Before You Move

The Pros & Cons Of Commuter Towns vs. Being Off The Grid

Introducing “Zoom towns.”

 The pros and cons of moving to commuter towns vs. rural neighborhoods.
W2 Photography/Stocksy

In How To Move To The Suburbs, Bustle breaks down the challenges and joys of leaving the city in a step-by-step process. In this installment, Kaitlyn Wylde unpacks the four main decisions you need to make once you’ve decided to relocate: new build houses vs. old homes, renting vs. buying, moving home vs. moving somewhere new, and in this column, commuter towns vs. rural neighborhoods.

Commuter Town

The Pros

  1. You may be able to hold on to your higher-paying job — per Bloomberg, “average wages per worker in urban counties are 26% above those in the higher-density suburbs of the same large metros and 46% above lower-density suburbs” — and have your grassy home life.
  2. You get peace and quiet. According to the American Psychological Association, hearing and seeing nature regularly doesn’t just make you happier, it also improves attention span and the ability to problem-solve.
  3. The chance to drive everywhere and follow @subwaycreatures with a reassuring level of detachment.
Tip: Ask your company if they offer pre-tax commuter benefits: You can take up to $270 a month out of your paycheck, tax-free, to cover transportation costs. Also, see if you can buy an unlimited monthly ticket; you can save money and play it fast and loose with the train timetable.

The Cons

  1. These so-called “Zoom towns” are often pretty expensive, with the real estate and rental market just as competitive as parts of the metro you’re seeking to avoid. Also, commuting expenses can range between $2,000 and $5,000 a year.
  2. If you’re considering this option for the ease of the commute, you should factor in the mental toll of longer commute times — more stress and anxiety — which might outweigh the benefits of more living space.
  3. You may have to drive everywhere.

Tried It & Liked It

“The fact that I get to wake up to the sound of birds chirping, take a 40-minute train ride to the city for work, and return to complete silence is the perfect balance for me. I thought I would feel really lonely being this far from the city, but I’ve made friends in my new town and still make it to the city to see my old friends. I’ll never move back.” – Jeanne, 31, teacher in New Jersey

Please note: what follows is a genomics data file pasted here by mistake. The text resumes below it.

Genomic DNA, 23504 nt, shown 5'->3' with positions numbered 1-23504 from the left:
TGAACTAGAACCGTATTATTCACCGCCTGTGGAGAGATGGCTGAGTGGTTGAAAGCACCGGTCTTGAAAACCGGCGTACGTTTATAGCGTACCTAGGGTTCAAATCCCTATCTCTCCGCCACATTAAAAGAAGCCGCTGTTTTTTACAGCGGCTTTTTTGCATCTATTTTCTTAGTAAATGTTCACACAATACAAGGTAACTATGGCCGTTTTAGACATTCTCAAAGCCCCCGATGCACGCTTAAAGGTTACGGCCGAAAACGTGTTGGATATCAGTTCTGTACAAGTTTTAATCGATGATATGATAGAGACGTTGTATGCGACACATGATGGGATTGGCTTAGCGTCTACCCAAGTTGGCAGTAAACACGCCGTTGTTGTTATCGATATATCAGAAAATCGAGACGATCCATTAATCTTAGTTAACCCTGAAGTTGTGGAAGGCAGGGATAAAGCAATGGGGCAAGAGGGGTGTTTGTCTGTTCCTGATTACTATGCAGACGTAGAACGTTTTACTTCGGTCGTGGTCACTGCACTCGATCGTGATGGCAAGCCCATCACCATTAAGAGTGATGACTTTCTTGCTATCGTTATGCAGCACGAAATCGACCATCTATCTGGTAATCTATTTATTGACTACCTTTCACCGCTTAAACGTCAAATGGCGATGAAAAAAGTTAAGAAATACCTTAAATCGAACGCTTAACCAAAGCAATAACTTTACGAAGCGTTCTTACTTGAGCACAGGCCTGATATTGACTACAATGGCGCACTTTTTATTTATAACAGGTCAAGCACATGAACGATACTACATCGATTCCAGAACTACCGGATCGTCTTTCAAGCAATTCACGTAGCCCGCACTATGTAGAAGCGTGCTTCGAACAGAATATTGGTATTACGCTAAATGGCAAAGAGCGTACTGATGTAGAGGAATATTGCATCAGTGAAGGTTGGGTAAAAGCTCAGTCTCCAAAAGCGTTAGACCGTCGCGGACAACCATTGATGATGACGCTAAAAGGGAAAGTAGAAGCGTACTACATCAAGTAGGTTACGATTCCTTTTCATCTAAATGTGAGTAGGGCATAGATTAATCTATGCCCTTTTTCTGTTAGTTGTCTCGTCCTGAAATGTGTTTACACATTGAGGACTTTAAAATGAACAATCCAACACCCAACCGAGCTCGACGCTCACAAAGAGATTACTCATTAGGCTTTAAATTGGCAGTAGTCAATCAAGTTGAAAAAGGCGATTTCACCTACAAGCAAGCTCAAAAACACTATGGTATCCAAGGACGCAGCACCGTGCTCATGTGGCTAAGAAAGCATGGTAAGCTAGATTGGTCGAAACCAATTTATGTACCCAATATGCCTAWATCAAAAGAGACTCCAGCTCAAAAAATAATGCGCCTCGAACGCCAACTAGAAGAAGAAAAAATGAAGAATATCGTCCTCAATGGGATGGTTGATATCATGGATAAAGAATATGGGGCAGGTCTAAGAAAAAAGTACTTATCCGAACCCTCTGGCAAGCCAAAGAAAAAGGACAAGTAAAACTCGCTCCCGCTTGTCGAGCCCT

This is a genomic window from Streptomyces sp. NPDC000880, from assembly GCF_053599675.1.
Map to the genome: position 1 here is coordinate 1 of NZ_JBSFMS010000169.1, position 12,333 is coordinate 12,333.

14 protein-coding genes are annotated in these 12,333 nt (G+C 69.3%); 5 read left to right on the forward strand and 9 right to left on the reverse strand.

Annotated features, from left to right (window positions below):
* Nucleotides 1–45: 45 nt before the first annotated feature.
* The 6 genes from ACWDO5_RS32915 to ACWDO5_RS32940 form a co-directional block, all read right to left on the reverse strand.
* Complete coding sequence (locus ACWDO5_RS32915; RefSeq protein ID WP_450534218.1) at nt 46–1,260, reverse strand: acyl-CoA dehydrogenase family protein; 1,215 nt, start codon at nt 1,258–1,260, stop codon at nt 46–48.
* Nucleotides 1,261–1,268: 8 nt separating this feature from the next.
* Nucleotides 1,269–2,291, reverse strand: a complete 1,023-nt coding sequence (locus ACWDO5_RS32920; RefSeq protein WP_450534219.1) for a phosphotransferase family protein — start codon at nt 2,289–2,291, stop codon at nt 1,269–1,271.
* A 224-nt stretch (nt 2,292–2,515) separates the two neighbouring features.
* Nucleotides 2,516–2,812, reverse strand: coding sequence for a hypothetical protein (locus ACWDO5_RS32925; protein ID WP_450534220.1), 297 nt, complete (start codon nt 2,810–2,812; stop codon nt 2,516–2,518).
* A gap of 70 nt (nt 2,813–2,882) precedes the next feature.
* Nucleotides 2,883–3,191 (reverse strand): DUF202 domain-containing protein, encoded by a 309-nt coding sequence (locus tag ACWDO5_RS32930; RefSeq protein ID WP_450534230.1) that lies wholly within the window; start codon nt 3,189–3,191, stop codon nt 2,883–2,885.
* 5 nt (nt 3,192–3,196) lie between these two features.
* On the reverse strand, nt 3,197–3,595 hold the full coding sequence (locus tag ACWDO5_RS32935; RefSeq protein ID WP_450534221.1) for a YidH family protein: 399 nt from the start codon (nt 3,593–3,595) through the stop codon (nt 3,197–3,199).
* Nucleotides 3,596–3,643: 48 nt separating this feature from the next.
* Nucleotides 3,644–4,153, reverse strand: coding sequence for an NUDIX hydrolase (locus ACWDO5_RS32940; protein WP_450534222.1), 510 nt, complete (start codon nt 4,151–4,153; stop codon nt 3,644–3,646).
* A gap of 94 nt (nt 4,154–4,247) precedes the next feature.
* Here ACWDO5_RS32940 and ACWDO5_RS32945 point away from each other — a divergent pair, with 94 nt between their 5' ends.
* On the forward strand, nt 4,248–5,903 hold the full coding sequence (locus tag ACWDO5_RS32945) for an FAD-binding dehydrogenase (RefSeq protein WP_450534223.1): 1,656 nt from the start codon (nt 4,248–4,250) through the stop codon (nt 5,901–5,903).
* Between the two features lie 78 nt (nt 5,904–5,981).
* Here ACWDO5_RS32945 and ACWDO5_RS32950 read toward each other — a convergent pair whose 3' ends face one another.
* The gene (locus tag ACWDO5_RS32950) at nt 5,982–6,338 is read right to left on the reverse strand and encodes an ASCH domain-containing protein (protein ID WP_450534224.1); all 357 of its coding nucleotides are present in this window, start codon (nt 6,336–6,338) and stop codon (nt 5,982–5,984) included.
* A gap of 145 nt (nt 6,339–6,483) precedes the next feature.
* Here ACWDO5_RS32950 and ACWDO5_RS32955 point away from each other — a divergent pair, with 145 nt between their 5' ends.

Off The Grid

The Pros

  1. Studies show that on average, residents of rural towns feel more connected to their community and experience less social isolation than people living in cities.
  2. So. Much. Space. And more bang for your buck. Per Zillow, rural homes average at $102 per square foot, while urban homes are $231 per square foot.
  3. Per the Bureau of Labor Statistics, the average cost of living in rural areas is about 9% cheaper than in cities.
Tip: Power outages can affect rural areas more severely. (That’s why they call it “off the grid.”) To prepare for extreme weather events that cause blackouts — hello, climate change! — consider investing in a generator. Even better: You can claim a federal tax credit if you install solar power, which lets you be your own grid.

The Cons

  1. Much like traditional suburbs, rural communities are becoming more expensive thanks to remote working. Per Redfin, prices rose 11% in 2020, which means you might not save as much as you hope.
  2. Immersing yourself in nature might sound like a movie you very much want to be starring in, but nature can also be the villain. Depending on your area, expect bears, Lyme disease-carrying deer, or snakes — as well as having to take care of things like post-storm damage on your own.
  3. Limited resources, like health care and access to food.

Tried It & Liked It

“Moving off the grid is challenging at times. I definitely miss birthday parties and job opportunities by being so far from everything, but my quality of life in the country has improved so much, I think it’s worth it. I have land, I cook all of my meals, and have fewer work distractions and more adventure.” – Becca, 33, travel agent in upstate New York

Interviews have been edited and condensed for clarity.